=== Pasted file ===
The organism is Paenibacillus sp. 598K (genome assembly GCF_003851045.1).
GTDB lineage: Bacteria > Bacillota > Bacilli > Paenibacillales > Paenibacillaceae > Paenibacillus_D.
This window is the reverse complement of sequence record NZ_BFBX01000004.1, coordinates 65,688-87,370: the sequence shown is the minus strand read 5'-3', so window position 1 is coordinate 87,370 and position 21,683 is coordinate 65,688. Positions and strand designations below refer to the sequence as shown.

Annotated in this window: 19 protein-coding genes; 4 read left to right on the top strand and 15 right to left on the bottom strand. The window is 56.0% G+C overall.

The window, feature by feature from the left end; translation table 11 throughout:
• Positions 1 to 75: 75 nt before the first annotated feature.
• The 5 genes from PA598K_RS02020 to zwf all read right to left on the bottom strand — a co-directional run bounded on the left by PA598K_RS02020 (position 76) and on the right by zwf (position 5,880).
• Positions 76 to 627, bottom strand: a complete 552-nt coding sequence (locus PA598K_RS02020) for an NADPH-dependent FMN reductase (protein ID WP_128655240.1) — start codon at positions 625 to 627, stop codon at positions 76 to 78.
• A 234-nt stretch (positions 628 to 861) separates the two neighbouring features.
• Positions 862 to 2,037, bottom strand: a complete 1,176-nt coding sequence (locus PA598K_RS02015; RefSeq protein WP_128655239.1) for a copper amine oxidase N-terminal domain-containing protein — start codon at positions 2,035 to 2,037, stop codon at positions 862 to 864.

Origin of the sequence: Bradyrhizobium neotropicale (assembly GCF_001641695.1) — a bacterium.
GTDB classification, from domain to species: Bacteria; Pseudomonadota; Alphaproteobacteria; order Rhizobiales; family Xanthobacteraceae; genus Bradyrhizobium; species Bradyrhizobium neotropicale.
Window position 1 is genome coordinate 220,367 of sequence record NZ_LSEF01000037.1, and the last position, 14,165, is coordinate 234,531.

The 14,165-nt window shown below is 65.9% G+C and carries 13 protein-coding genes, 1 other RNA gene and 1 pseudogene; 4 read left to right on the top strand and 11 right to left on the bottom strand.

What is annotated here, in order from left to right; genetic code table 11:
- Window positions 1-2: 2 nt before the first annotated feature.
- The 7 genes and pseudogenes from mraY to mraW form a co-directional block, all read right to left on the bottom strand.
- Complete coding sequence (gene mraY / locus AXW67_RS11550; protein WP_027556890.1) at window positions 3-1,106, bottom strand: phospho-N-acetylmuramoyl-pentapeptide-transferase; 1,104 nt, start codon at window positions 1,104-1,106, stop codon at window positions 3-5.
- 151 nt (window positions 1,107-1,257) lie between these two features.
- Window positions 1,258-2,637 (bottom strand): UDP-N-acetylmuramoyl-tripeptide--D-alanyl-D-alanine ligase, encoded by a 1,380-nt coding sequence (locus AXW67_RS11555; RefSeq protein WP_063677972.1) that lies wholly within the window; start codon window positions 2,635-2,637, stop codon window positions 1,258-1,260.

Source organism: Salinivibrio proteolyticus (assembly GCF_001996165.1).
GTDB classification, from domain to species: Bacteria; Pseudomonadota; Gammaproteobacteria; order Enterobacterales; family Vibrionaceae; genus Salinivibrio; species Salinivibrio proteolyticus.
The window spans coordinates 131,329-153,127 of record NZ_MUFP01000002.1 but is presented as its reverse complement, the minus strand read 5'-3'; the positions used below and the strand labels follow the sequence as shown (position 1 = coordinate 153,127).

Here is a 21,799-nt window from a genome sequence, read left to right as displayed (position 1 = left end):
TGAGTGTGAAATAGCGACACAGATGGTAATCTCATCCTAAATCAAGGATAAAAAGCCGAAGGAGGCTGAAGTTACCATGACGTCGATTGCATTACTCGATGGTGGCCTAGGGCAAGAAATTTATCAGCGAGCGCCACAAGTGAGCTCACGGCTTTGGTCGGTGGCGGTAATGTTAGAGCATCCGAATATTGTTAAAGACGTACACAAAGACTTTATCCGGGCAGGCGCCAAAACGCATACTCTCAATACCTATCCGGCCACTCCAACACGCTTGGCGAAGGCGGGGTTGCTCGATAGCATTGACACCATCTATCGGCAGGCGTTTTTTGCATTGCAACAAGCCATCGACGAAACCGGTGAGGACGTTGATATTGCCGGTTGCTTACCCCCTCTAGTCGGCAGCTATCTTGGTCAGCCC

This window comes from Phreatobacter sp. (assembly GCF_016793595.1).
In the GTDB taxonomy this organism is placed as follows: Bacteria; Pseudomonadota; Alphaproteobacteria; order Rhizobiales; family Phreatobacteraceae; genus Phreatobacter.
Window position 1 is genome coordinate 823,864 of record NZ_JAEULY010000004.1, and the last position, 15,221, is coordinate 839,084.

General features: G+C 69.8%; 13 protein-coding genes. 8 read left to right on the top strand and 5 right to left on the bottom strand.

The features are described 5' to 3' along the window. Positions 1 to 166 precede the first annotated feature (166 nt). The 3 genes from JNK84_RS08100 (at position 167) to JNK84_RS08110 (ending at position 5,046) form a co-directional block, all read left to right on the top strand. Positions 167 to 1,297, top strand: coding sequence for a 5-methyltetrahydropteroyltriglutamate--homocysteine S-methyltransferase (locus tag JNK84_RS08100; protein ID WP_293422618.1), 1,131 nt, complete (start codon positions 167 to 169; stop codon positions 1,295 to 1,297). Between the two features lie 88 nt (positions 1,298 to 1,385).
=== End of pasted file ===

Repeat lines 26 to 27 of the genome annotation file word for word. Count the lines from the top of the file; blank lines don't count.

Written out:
This window comes from Phreatobacter sp. (assembly GCF_016793595.1).
In the GTDB taxonomy this organism is placed as follows: Bacteria; Pseudomonadota; Alphaproteobacteria; order Rhizobiales; family Phreatobacteraceae; genus Phreatobacter.